This historic building in the heart of Newberry provided vital services for the residents of Newberry County for over 100 years. The building’s cornerstone was set in 1910 with construction completed in 1911 when the opening of the Newberry Post Office was celebrated.
In 1962, the post office services were moved to a larger facility. The building remained vacant for four years until the Newberry-Saluda Regional Library acquired the building in 1966, after outgrowing its space in the Newberry County Courthouse.
By 2009, the Newberry County Library was suffering once again from growing pains and moved two blocks down the street to the Hal Kohn Memorial Library. Although now vacant, the building is listed in the National Register as part of the Newberry Historic District:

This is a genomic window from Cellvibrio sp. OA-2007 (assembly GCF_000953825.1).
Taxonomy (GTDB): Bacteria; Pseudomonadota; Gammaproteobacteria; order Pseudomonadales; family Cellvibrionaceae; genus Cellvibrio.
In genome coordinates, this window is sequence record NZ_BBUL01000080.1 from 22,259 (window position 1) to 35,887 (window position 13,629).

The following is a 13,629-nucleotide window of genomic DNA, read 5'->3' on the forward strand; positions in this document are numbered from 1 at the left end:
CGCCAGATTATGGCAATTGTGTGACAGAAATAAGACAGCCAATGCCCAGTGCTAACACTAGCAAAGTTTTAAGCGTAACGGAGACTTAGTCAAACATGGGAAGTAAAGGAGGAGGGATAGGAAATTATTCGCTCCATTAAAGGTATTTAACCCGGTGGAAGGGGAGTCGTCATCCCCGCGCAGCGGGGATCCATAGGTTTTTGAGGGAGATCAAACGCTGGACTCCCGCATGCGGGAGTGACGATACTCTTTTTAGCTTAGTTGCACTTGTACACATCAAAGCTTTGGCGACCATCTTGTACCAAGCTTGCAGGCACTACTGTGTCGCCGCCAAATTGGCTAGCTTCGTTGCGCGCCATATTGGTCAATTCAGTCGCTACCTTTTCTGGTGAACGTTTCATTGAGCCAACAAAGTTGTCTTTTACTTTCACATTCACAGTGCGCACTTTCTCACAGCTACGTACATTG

Newberry County was one of six counties created in 1785 from the large district of Ninety-Six. The original plat shows the creation of a public square and by 1801 a small frame courthouse had replaced the first log structure, and the village began to grow up around the town square. Structures on the square include the fourth of five courthouses (ca. 1850) built for the County, the old Newberry Bank, Hotel, the Opera House, and the Confederate Memorial Monument. Most of the brick commercial and public buildings surrounding the square were built between 1850 and 1900 when Newberry was an important stop in the railroad route from Columbia to Greenville. The first district boundary increase consisted of fifteen early twentieth century commercial, public, and religious buildings which support the nineteenth century buildings in the core district. Three of these “new” buildings were designed by prominent architects: Frank P. Milburn designed the (fifth) Newberry County Courthouse, James Knox Taylor designed the old Newberry Post Office, and Reuben Harrison Hunt designed the Central Methodist Church. The second boundary increase included an additional fourteen contributing buildings built between 1907 and ca. 1940 during a period of commercial growth and development in the city. Notable architectural styles in the district include Greek Revival, Romanesque Revival, Neo-Classical, and Art Deco, in addition to typical brick commercial buildings with traditional storefronts and decorative upper facades.